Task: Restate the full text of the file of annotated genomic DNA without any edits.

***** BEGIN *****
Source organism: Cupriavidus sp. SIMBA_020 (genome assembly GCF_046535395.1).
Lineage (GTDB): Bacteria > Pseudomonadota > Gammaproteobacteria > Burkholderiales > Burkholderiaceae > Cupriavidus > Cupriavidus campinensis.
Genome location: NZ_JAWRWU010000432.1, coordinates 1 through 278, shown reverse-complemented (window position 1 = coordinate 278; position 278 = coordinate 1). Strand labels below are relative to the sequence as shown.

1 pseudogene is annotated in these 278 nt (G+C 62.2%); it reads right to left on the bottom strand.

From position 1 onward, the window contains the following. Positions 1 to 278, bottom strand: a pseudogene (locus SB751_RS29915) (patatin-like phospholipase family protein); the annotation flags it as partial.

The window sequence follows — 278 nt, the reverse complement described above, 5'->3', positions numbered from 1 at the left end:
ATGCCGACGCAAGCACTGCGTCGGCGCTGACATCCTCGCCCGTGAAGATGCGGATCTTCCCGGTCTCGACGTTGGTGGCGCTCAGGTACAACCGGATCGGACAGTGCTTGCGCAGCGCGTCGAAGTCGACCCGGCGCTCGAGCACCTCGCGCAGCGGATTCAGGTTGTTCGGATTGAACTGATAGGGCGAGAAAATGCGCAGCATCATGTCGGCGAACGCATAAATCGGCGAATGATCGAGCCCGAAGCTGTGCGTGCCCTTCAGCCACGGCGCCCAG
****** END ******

Source organism: Cupriavidus sp. SIMBA_020 (genome assembly GCF_046535395.1).
Lineage (GTDB): Bacteria > Pseudomonadota > Gammaproteobacteria > Burkholderiales > Burkholderiaceae > Cupriavidus > Cupriavidus campinensis.
Genome location: NZ_JAWRWU010000432.1, coordinates 1 through 278, shown reverse-complemented (window position 1 = coordinate 278; position 278 = coordinate 1). Strand labels below are relative to the sequence as shown.

1 pseudogene is annotated in these 278 nt (G+C 62.2%); it reads right to left on the bottom strand.

From position 1 onward, the window contains the following. Positions 1 to 278, bottom strand: a pseudogene (locus SB751_RS29915) (patatin-like phospholipase family protein); the annotation flags it as partial.

The window sequence follows — 278 nt, the reverse complement described above, 5'->3', positions numbered from 1 at the left end:
ATGCCGACGCAAGCACTGCGTCGGCGCTGACATCCTCGCCCGTGAAGATGCGGATCTTCCCGGTCTCGACGTTGGTGGCGCTCAGGTACAACCGGATCGGACAGTGCTTGCGCAGCGCGTCGAAGTCGACCCGGCGCTCGAGCACCTCGCGCAGCGGATTCAGGTTGTTCGGATTGAACTGATAGGGCGAGAAAATGCGCAGCATCATGTCGGCGAACGCATAAATCGGCGAATGATCGAGCCCGAAGCTGTGCGTGCCCTTCAGCCACGGCGCCCAG